About a year and a half after the death of Iranian filmmaker Abbas Kiarostami comes 24 Frames, a feature that can be thought of as an experiment with time.EXPAND
About a year and a half after the death of Iranian filmmaker Abbas Kiarostami comes 24 Frames, a feature that can be thought of as an experiment with time.
Courtesy of Janus Films

The Late, Great Kiarostami’s 24 Frames Invites Us to Gaze Along With a Master

Some dead filmmakers we miss not for the emotional delivery systems they can no longer manufacture, but for their company, sweet and simple. Abbas Kiarostami, the great, modest Gandalf of the Iranian New Wave, didn’t make works so much as have conversations with your forebrain, and his thoughtful chitchat was always sly, generous, elastic and humane. You didn’t need a more complicated or hipper reason to be his devoted viewer and to think he was, for a few decades, the great living film artist.

About a year and a half after his death, here comes what might be his last vestigial launch into the void, a feature that can be thought of as an experiment with time, an ambient essay on the act of watching, an attempt to entirely Buddhist-ize digital cinema. Or, if you’re an impatient philistine, you might think of it as 24 of the greatest screensavers ever crafted. (It’s indicative of the man’s catholic approach to life and art that he’d have probably embraced such a slam, and said, sure, why not.) 24 Frames won’t create any new Kiarostamians, but it will be a salve for those of us who wanted to sit beside him one more time, following his gaze.

It is what it says it is — 24 "frames," images digitally extrapolated out into 4 1/2-minute unconnected, unmoving set-piece shots. Sometimes an image is cadged from an outside source — No. 1 is Pieter Bruegel’s "The Hunters in the Snow," augmented with actively falling snow, live crows and dogs, and chimney smoke. Most often, they’re beautiful natural images, of beaches and snowy landscapes, occupied by birds, cows, deer or wolves, all listening to the wind and tending to their private business. No. 2 watches two wild horses court in the snow through an open car window. No. 10 watches sheep huddling headfirst around a tree in another snowstorm, a herd dog dozing beside them, with wolves showing up in the distance as we fade to black.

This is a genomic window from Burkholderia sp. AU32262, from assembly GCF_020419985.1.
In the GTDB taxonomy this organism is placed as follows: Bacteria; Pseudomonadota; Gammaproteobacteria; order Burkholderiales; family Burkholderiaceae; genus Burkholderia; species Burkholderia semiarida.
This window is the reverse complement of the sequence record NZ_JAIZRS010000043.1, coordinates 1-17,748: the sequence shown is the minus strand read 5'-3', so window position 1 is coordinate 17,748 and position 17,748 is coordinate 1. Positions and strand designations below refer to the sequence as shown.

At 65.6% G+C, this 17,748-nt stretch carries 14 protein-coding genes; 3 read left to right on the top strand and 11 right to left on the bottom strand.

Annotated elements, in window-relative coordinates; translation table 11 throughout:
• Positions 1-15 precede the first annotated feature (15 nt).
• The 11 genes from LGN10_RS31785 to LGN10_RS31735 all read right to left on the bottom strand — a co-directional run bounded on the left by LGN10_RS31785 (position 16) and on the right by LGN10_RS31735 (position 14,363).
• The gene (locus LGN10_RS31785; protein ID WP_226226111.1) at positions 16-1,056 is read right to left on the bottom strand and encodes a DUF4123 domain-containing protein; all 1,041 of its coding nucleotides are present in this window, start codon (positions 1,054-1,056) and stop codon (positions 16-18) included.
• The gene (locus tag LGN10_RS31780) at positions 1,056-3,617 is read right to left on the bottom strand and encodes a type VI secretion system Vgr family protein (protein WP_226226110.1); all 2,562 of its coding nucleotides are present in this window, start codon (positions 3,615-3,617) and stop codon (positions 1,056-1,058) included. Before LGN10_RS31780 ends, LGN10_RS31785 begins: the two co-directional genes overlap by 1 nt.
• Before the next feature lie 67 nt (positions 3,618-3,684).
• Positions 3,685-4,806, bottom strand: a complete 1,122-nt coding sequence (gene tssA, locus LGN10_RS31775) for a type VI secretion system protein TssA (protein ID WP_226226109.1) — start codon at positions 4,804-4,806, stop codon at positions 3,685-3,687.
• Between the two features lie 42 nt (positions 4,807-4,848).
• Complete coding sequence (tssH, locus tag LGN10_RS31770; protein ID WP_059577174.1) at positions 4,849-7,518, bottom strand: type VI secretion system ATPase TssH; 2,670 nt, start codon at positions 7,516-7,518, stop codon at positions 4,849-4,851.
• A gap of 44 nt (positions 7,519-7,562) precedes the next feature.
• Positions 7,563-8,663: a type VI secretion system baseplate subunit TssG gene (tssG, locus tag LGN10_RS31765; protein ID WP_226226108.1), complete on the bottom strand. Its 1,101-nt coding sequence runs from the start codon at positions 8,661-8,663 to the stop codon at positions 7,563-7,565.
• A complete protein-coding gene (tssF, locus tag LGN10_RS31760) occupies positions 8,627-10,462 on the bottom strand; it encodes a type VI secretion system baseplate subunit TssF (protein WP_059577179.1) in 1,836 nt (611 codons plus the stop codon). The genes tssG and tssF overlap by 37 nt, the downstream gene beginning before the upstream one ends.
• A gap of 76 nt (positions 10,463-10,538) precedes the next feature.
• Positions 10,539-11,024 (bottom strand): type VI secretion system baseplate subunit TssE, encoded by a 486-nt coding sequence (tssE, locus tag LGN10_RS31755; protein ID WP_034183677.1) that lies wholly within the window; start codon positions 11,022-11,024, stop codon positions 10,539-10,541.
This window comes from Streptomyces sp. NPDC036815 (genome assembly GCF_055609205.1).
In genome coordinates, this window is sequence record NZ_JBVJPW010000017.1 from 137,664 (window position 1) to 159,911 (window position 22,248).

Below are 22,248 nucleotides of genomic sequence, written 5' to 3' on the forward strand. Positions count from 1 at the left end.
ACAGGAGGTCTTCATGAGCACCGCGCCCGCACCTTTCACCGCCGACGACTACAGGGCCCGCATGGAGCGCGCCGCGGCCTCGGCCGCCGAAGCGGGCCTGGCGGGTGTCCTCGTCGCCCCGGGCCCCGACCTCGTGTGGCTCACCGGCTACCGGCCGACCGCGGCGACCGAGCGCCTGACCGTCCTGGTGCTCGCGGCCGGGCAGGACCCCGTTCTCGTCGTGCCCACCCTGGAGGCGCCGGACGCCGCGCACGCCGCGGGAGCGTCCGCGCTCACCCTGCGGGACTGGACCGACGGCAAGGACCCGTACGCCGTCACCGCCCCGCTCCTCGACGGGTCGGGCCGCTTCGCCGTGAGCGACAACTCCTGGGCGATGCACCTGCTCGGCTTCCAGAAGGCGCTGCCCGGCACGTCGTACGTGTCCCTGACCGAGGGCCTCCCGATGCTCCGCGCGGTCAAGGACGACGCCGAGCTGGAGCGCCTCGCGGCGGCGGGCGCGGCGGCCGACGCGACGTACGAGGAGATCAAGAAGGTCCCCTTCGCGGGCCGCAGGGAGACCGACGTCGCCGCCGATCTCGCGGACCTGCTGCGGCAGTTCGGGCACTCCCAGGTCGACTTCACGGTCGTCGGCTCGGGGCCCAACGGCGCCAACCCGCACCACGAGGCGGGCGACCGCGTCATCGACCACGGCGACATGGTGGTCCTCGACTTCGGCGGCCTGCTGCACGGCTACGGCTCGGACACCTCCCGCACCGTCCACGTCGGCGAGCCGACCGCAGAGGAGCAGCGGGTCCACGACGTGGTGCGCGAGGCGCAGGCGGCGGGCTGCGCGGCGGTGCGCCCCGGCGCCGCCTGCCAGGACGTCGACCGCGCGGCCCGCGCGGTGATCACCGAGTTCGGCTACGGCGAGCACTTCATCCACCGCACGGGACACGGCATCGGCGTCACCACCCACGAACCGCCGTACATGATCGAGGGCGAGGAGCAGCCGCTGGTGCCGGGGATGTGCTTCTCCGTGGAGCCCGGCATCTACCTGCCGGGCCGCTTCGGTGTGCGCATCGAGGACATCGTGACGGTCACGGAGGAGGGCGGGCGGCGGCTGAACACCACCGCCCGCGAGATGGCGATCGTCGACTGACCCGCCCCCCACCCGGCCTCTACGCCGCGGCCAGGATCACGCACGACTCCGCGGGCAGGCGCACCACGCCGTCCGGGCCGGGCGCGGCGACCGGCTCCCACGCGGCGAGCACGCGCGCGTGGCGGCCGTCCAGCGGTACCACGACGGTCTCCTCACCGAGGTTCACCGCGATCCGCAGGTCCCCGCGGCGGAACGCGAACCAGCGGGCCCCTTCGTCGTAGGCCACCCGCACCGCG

The beaches — reminiscent of Kiarostami’s Five (2003) — are pensive mini-dramas of battling gulls, ducks separated by fences, roaming cows. We gaze through a variety of windows and hunker down in many different winter forests. Sometimes there is music — a tango, a blast of opera — and sometimes only the trees and waves. Animals get shot by unseen hunters, while others roam in real time, searching for lost mates. Each micro-movie is its own koan.

Of course, not all is as it seems. Kiarostami’s idea of what cinema is, at least from Close-Up (1990) on, was always quantum. Our relationship to the narrative or visual data in his films is always unstable, and what seems "real" is often not, even if it isn’t quite "fake." And is there a crucial difference, in the end? The hold-your-breath wildlife of 24 Frames is both genuine — the beasts seem mostly, if not entirely, real — and completely contrived, set digitally into sometimes painterly landscapes and layered from unconnected materials. Even the barely detectable rising of light in the sky may be engineered in post. Each tableau is rich with tension, between narrative and nothingness, control and wildness, spontaneous animal behavior and CGI invention, what is seen in the frame and what occurs off-screen, the simple act of seeing and Kiarostami’s gentle suggestions of meaning. You can even catch the occasional digital seam and glitchy movement — which only makes the entire project feel more artisanal.

Motifs present themselves — almost all of the segments are haunted by irritable crows, something like the film’s psychopomp, and many scenarios are fraught with the anxiety of coupling and separated partnerhood, sexual and otherwise. Humanity, strangely enough for this director, is barely there.

What’s also ironic is Kiarostami’s oft-stated desire to eliminate himself from the filmmaking process — leading to films like 10 (2002), shot entirely without his presence, and to a general wish to see accident, nature and duplicity pile up in a way that obscures his authorial role. But this curious off-camera personality is itself a fascinating, secret-weapon artistic stance — it is indeed why we watch. Free as it may seem to be of explicit intention or auteurist maneuver, 24 Frames is as explicitly an expression of his will to frame the world as anything he’d made. We like cows and crows and snow, but it’s Kiarostami’s phenomenological presence that somehow turns every image or camera posture into a question about living, seeing, empathy and essence. Much of this feels like moments of ultimate reckoning, but only in the end, in shot No. 24, with a classic-film quote and a hint of sunrise, does the film literally bid us, and cinema, adieu.

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